Is it possible to measure the spin of a single electron? What papers have been published on answering this question? Would the measurement require a super sensitive SQUID, Superconductive Quantum Interference Device?
The spin of a single electron has been measured since the very first moment when the people understood that every electron possesses a spin. A Stern-Gerlach experiment - a magnetic field - is enough to measure the spin:
First you need to be assured of a source of single electrons. A good one is from spontaneous decay called conversion electrons. Then you set up a Stern Gerlach magnet setup. The problem is that one would need to cancel out the transverse Lorentz force, and this can be done with a transverse uniform electric field to cancel it out. Then use solid state electron detectors to see the deflected electron event counts.
The ion trap experiments by Hans Dehmelt might be of interest. Though the scientific focus was the precision measurement of the g factor, you can't get far with that without first knowing that your trapped electron has spin 1/2 - or if you don't know that, you'll find out pretty quick when theory doesn't match experiment even to first order.
You might find this a good read: Stern-Gerlach experiments: past, present, and future Jean-Francois Van Huele and Jared Stenson - link to PDF is at http://www.physics.byu.edu/Research/theory/paps.aspx
I was browsing old questions and noticed this one. I think I ought to take issue with the idea you can measure the spin of a single electron. Suppose I prepare an electron in a definite spin state and send it into another room; I don't think there is any way someone else can tell what state I prepared the electron in. Putting it through a Stern Gerlach apparatus certainly won't do. Isn't saying that you can measure the spin of an electron the same as saying you can measure its position and momentum simultaneously?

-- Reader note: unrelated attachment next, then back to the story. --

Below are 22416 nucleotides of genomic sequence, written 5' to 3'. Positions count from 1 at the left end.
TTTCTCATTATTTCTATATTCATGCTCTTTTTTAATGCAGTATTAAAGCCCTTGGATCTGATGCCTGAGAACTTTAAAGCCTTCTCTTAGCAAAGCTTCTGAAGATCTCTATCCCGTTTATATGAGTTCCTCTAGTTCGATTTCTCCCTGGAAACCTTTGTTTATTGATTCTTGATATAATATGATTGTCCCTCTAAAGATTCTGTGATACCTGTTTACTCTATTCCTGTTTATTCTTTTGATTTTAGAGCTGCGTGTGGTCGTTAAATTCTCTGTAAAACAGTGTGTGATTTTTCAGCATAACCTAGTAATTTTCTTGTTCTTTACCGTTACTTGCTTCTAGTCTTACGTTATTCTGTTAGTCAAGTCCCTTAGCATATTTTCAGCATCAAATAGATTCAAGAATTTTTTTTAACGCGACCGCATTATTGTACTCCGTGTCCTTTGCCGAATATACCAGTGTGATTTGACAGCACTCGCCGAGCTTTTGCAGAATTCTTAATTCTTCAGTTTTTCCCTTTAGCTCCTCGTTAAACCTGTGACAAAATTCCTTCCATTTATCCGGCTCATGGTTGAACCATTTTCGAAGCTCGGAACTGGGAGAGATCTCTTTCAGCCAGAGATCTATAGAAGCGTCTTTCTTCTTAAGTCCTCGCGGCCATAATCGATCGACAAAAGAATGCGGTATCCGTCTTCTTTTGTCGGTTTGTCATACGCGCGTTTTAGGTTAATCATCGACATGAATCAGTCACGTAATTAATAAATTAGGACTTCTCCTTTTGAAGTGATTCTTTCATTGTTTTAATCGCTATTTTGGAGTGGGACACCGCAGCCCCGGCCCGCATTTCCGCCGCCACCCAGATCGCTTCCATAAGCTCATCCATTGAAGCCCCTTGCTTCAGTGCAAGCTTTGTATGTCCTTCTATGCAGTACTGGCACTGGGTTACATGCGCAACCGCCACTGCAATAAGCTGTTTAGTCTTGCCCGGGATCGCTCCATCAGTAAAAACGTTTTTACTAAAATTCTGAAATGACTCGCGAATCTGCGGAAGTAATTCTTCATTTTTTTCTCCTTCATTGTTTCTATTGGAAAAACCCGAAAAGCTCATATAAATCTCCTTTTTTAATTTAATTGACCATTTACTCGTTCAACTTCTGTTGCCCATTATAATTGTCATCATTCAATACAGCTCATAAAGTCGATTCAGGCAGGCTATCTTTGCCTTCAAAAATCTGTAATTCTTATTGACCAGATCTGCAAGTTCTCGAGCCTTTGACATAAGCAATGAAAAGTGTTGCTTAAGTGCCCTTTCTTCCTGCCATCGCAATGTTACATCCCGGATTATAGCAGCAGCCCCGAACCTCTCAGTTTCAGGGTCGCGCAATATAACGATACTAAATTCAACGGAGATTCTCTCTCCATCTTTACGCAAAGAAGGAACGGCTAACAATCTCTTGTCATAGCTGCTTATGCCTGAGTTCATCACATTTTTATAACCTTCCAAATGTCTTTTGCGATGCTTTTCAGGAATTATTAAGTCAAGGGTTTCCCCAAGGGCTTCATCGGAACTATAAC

EDIT: I notice DarenW referes to a paper by Stenson, and it turns out I stumbled on a related paper on my own and it made a big impression on me. The paper I found is actually Stenson's master's thesis, which I will find a link to once I finish this post, and I will post it in the comment field of Daren's answer. As for my own analysis of Stenson's paper, it spans a number of blogposts beginning here. The conclusion is fascinating: if you put a beam of silver atoms through a Stern Gerlach apparatus, it doesn't split into two paths: it spreads out into a donut! I've sketched the deposition pattern for a polarized beam here, and you can read the analysis on my blog.
protected by Emilio Pisanty Oct 4 '17 at 12:50
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